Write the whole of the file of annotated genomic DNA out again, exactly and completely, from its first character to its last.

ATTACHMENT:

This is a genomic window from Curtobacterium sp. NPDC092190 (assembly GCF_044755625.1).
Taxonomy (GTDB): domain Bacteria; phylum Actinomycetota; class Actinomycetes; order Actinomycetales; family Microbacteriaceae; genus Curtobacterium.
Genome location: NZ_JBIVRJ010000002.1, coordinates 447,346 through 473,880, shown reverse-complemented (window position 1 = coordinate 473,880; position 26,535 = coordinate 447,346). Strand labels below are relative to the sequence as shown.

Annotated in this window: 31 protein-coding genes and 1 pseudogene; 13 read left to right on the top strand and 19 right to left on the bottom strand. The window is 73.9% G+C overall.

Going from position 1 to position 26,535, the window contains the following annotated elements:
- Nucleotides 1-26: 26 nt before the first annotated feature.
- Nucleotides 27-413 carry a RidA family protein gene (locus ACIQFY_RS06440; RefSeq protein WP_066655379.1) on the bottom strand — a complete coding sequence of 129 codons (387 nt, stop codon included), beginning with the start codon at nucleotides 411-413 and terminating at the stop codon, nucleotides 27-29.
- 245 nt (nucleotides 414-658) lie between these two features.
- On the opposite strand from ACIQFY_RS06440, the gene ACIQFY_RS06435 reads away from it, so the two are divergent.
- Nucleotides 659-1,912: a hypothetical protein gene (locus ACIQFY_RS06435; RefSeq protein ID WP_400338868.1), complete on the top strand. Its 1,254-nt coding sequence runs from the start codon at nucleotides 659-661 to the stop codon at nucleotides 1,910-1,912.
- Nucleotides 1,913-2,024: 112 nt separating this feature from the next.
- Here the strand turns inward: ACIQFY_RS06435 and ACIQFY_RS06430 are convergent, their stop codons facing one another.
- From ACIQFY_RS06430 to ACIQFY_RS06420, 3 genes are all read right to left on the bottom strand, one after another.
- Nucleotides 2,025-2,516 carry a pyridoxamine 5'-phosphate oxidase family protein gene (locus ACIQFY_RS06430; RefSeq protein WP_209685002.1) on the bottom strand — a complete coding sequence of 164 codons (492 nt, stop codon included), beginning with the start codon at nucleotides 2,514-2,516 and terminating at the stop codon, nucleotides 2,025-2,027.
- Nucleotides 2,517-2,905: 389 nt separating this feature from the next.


This is a genomic window from Curtobacterium sp. NPDC092190 (assembly GCF_044755625.1).
Taxonomy (GTDB): domain Bacteria; phylum Actinomycetota; class Actinomycetes; order Actinomycetales; family Microbacteriaceae; genus Curtobacterium.
Genome location: NZ_JBIVRJ010000002.1, coordinates 447,346 through 473,880, shown reverse-complemented (window position 1 = coordinate 473,880; position 26,535 = coordinate 447,346). Strand labels below are relative to the sequence as shown.

Annotated in this window: 31 protein-coding genes and 1 pseudogene; 13 read left to right on the top strand and 19 right to left on the bottom strand. The window is 73.9% G+C overall.

Going from position 1 to position 26,535, the window contains the following annotated elements:
- Nucleotides 1-26: 26 nt before the first annotated feature.
- Nucleotides 27-413 carry a RidA family protein gene (locus ACIQFY_RS06440; RefSeq protein WP_066655379.1) on the bottom strand — a complete coding sequence of 129 codons (387 nt, stop codon included), beginning with the start codon at nucleotides 411-413 and terminating at the stop codon, nucleotides 27-29.
- 245 nt (nucleotides 414-658) lie between these two features.
- On the opposite strand from ACIQFY_RS06440, the gene ACIQFY_RS06435 reads away from it, so the two are divergent.
- Nucleotides 659-1,912: a hypothetical protein gene (locus ACIQFY_RS06435; RefSeq protein ID WP_400338868.1), complete on the top strand. Its 1,254-nt coding sequence runs from the start codon at nucleotides 659-661 to the stop codon at nucleotides 1,910-1,912.
- Nucleotides 1,913-2,024: 112 nt separating this feature from the next.
- Here the strand turns inward: ACIQFY_RS06435 and ACIQFY_RS06430 are convergent, their stop codons facing one another.
- From ACIQFY_RS06430 to ACIQFY_RS06420, 3 genes are all read right to left on the bottom strand, one after another.
- Nucleotides 2,025-2,516 carry a pyridoxamine 5'-phosphate oxidase family protein gene (locus ACIQFY_RS06430; RefSeq protein WP_209685002.1) on the bottom strand — a complete coding sequence of 164 codons (492 nt, stop codon included), beginning with the start codon at nucleotides 2,514-2,516 and terminating at the stop codon, nucleotides 2,025-2,027.
- Nucleotides 2,517-2,905: 389 nt separating this feature from the next.